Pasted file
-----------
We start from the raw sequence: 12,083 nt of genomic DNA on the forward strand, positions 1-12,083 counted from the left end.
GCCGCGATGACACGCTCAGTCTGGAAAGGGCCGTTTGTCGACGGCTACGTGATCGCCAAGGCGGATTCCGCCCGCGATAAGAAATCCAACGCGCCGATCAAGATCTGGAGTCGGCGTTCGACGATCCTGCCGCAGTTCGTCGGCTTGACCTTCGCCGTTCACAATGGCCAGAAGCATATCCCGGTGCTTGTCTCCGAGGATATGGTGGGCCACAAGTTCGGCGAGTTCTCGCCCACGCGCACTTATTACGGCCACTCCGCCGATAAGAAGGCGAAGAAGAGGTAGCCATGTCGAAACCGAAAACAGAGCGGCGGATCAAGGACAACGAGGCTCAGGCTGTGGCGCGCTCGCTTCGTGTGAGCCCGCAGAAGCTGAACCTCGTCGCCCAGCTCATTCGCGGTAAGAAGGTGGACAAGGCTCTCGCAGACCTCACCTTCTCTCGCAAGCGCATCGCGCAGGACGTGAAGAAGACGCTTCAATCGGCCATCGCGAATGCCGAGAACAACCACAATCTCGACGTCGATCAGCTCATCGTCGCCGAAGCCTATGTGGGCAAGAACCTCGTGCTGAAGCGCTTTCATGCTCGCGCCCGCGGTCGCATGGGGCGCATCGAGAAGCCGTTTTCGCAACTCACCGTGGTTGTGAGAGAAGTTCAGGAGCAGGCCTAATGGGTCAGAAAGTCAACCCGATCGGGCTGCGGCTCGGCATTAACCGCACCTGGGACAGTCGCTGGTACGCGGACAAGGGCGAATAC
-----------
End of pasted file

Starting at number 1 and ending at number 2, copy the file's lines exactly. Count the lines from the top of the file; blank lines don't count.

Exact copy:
We start from the raw sequence: 12,083 nt of genomic DNA on the forward strand, positions 1-12,083 counted from the left end.
GCCGCGATGACACGCTCAGTCTGGAAAGGGCCGTTTGTCGACGGCTACGTGATCGCCAAGGCGGATTCCGCCCGCGATAAGAAATCCAACGCGCCGATCAAGATCTGGAGTCGGCGTTCGACGATCCTGCCGCAGTTCGTCGGCTTGACCTTCGCCGTTCACAATGGCCAGAAGCATATCCCGGTGCTTGTCTCCGAGGATATGGTGGGCCACAAGTTCGGCGAGTTCTCGCCCACGCGCACTTATTACGGCCACTCCGCCGATAAGAAGGCGAAGAAGAGGTAGCCATGTCGAAACCGAAAACAGAGCGGCGGATCAAGGACAACGAGGCTCAGGCTGTGGCGCGCTCGCTTCGTGTGAGCCCGCAGAAGCTGAACCTCGTCGCCCAGCTCATTCGCGGTAAGAAGGTGGACAAGGCTCTCGCAGACCTCACCTTCTCTCGCAAGCGCATCGCGCAGGACGTGAAGAAGACGCTTCAATCGGCCATCGCGAATGCCGAGAACAACCACAATCTCGACGTCGATCAGCTCATCGTCGCCGAAGCCTATGTGGGCAAGAACCTCGTGCTGAAGCGCTTTCATGCTCGCGCCCGCGGTCGCATGGGGCGCATCGAGAAGCCGTTTTCGCAACTCACCGTGGTTGTGAGAGAAGTTCAGGAGCAGGCCTAATGGGTCAGAAAGTCAACCCGATCGGGCTGCGGCTCGGCATTAACCGCACCTGGGACAGTCGCTGGTACGCGGACAAGGGCGAATAC